Congress Asks President-Elect Obama to Cancel Energy Leases Sold in Sensitive Utah Lands

Dec 22, 2008

WASHINGTON — On the heels of a controversial sale of oil and gas leases on Bureau of Land Management (BLM) public lands in Utah, many in close proximity to popular National Parks, in lands proposed for wilderness protection, or in lands retaining sensitive archaeological resources, Congressmen Rush Holt (D-NJ), Maurice Hinchey (D-NY), and Brian Baird (D-WA) today led 58 U.S. Representatives in asking President-Elect Obama's transition team to recommend that the next administration quickly cancel contested leases from this sale, and importantly, revise Utah land-use management plans to ensure wilderness quality lands are not leased for energy development in the future.

On Friday, more than 110,000 acres of sensitive public lands in Utah, 60,000 of which is proposed for wilderness designation in Congress through America's Red Rock Wilderness Act, were auctioned off for energy development. Many of these lands are in close proximity to Arches and Canyonlands National Parks and Dinosaur National Monument, while other parcels will negatively impact the unmatched wild nature of Desolation Canyon on the Green River, the remote Book Cliffs, as well as the world’s largest outdoor art gallery, the archaeological treasure trove of Nine Mile Canyon. These federal public lands were all made available to energy development in November when the Bush administration finalized new land-use management plans for the affected areas.

“The millions of Americans who visit Utah's beautiful public lands, and even those who have not visited, understand the importance of preserving our natural heritage. Unfortunately, the outgoing Administration is prepared to leave a legacy that ensures the gradual destruction of that heritage. The Obama-Biden Administration will have the opportunity to create a new direction for wild Western lands, and should act to preserve these lands,” Rep. Rush Holt said.

The letter sent this morning specifically requests that when the new administration takes office, it make immediate steps to cancel the leases that conflict with proposed wilderness and refund the high bidders for those leases. Federal regulations are clear that the administration can cancel any lease it determines has been improperly issued. In this situation, the Bush administration acted inappropriately by not adequately considering the strongest protective management for the wilderness-quality lands leased on Friday during the recent planning process, amongst other concerns. For that reason, the letter also asks the Obama-Biden administration to prevent future lease sales in Utah like this one by reviewing and revising recently completed land-use management plans in Utah so that they better protect millions of acres of proposed-wilderness lands from damaging impacts.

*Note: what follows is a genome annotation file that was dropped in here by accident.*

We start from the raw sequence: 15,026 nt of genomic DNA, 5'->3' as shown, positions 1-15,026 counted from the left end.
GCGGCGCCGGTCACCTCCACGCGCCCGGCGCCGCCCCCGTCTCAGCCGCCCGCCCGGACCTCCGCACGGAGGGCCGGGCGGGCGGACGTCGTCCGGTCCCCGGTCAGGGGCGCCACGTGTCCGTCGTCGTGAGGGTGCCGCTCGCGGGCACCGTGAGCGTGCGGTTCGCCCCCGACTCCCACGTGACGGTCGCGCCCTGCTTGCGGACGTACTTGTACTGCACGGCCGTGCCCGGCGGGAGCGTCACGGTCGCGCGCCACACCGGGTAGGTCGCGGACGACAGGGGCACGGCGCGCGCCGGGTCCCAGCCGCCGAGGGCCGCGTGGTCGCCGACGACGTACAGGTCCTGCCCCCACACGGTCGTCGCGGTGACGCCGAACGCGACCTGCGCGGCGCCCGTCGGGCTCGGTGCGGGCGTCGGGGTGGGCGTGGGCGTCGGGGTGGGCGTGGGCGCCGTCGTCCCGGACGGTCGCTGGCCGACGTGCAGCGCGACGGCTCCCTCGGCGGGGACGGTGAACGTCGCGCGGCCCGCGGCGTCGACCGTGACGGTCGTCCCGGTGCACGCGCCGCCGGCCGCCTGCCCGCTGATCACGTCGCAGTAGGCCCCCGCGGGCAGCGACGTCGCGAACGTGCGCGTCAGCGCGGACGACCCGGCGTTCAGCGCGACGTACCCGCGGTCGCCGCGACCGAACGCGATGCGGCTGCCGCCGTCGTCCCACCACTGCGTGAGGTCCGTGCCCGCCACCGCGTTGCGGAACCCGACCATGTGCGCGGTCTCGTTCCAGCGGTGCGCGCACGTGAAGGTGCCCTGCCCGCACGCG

“We must demand that our federal land managers follow the law and ensure a balanced approach to use of our public lands. While I proudly represent Southwest Washington, the landscapes of Southern Utah are the lands of my youth. Every American from now until forever should have the chance to see them just as are they are today. The beauty is stunning; the silence is deafening, and the area is simply no place for an oil derrick,” commented Rep. Brian Baird.

"Today over 60 million acres of public land in this country sit idle despite having been leased for energy development, including 3.5 million acres in Utah alone. Given that incredible surplus, any actions that might degrade America's Red Rock Wilderness, a true national treasure, would be nothing short of a tragedy. I am hopeful and optimistic that the Obama administration will take the necessary steps to cancel these leases and revise the land-use plans from which they flowed," added Rep. Maurice Hinchey.

In addition to asking President-elect Obama to cancel the leases, members of the UWC along with a coalition of environmental and historic preservation groups filed suit on December 17 asking the courts to halt these leases. After the filing of the lawsuit, a joint agreement was reached between BLM and the coalition that prevents BLM from issuing leases on 80 contested parcels of Utah wilderness for thirty days (until January 19). Although BLM proceeded with the December 19th auction, they agreed to not issue the contested leases until Judge Urbina hears the case.

To see pictures of lands in the Dec. 19 lease sale, click here.